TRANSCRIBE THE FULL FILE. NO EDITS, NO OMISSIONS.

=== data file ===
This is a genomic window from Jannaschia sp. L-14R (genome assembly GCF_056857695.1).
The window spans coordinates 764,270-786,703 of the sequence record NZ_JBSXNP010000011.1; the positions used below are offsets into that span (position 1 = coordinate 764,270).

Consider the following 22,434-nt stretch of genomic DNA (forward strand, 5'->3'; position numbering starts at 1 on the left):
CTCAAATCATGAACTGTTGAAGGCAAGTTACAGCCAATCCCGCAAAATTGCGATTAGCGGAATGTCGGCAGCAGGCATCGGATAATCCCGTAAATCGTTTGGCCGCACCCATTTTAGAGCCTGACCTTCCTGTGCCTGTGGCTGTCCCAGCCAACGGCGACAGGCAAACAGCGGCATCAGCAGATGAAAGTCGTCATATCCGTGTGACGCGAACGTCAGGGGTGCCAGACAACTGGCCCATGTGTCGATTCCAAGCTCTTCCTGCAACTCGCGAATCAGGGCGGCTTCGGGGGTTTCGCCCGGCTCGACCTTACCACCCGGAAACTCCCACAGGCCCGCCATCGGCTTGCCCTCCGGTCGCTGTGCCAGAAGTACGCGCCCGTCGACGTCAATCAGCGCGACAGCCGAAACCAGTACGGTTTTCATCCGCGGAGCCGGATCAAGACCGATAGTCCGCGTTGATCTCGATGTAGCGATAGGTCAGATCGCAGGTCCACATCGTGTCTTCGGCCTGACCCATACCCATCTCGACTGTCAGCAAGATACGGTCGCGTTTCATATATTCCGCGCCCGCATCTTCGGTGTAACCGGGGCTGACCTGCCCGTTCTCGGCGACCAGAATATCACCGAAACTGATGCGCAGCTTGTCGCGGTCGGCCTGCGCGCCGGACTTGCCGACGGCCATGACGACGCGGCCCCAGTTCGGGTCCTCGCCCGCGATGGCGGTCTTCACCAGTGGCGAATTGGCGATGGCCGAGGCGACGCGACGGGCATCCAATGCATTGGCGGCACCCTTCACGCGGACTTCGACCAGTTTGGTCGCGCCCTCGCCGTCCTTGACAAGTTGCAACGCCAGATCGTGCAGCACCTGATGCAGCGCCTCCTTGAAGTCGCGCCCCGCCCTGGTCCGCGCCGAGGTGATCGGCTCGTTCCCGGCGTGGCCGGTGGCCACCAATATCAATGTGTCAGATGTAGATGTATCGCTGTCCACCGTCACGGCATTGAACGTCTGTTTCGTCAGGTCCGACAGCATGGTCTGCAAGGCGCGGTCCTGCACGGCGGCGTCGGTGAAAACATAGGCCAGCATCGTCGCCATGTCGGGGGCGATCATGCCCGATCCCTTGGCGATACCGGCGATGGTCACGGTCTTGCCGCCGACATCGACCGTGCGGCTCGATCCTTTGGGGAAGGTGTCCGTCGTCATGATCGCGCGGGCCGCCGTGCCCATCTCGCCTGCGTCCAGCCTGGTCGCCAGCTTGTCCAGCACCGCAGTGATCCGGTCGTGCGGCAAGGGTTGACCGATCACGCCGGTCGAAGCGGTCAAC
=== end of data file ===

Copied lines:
This is a genomic window from Jannaschia sp. L-14R (genome assembly GCF_056857695.1).
The window spans coordinates 764,270-786,703 of the sequence record NZ_JBSXNP010000011.1; the positions used below are offsets into that span (position 1 = coordinate 764,270).

Consider the following 22,434-nt stretch of genomic DNA (forward strand, 5'->3'; position numbering starts at 1 on the left):
CTCAAATCATGAACTGTTGAAGGCAAGTTACAGCCAATCCCGCAAAATTGCGATTAGCGGAATGTCGGCAGCAGGCATCGGATAATCCCGTAAATCGTTTGGCCGCACCCATTTTAGAGCCTGACCTTCCTGTGCCTGTGGCTGTCCCAGCCAACGGCGACAGGCAAACAGCGGCATCAGCAGATGAAAGTCGTCATATCCGTGTGACGCGAACGTCAGGGGTGCCAGACAACTGGCCCATGTGTCGATTCCAAGCTCTTCCTGCAACTCGCGAATCAGGGCGGCTTCGGGGGTTTCGCCCGGCTCGACCTTACCACCCGGAAACTCCCACAGGCCCGCCATCGGCTTGCCCTCCGGTCGCTGTGCCAGAAGTACGCGCCCGTCGACGTCAATCAGCGCGACAGCCGAAACCAGTACGGTTTTCATCCGCGGAGCCGGATCAAGACCGATAGTCCGCGTTGATCTCGATGTAGCGATAGGTCAGATCGCAGGTCCACATCGTGTCTTCGGCCTGACCCATACCCATCTCGACTGTCAGCAAGATACGGTCGCGTTTCATATATTCCGCGCCCGCATCTTCGGTGTAACCGGGGCTGACCTGCCCGTTCTCGGCGACCAGAATATCACCGAAACTGATGCGCAGCTTGTCGCGGTCGGCCTGCGCGCCGGACTTGCCGACGGCCATGACGACGCGGCCCCAGTTCGGGTCCTCGCCCGCGATGGCGGTCTTCACCAGTGGCGAATTGGCGATGGCCGAGGCGACGCGACGGGCATCCAATGCATTGGCGGCACCCTTCACGCGGACTTCGACCAGTTTGGTCGCGCCCTCGCCGTCCTTGACAAGTTGCAACGCCAGATCGTGCAGCACCTGATGCAGCGCCTCCTTGAAGTCGCGCCCCGCCCTGGTCCGCGCCGAGGTGATCGGCTCGTTCCCGGCGTGGCCGGTGGCCACCAATATCAATGTGTCAGATGTAGATGTATCGCTGTCCACCGTCACGGCATTGAACGTCTGTTTCGTCAGGTCCGACAGCATGGTCTGCAAGGCGCGGTCCTGCACGGCGGCGTCGGTGAAAACATAGGCCAGCATCGTCGCCATGTCGGGGGCGATCATGCCCGATCCCTTGGCGATACCGGCGATGGTCACGGTCTTGCCGCCGACATCGACCGTGCGGCTCGATCCTTTGGGGAAGGTGTCCGTCGTCATGATCGCGCGGGCCGCCGTGCCCATCTCGCCTGCGTCCAGCCTGGTCGCCAGCTTGTCCAGCACCGCAGTGATCCGGTCGTGCGGCAAGGGTTGACCGATCACGCCGGTCGAAGCGGTCAAC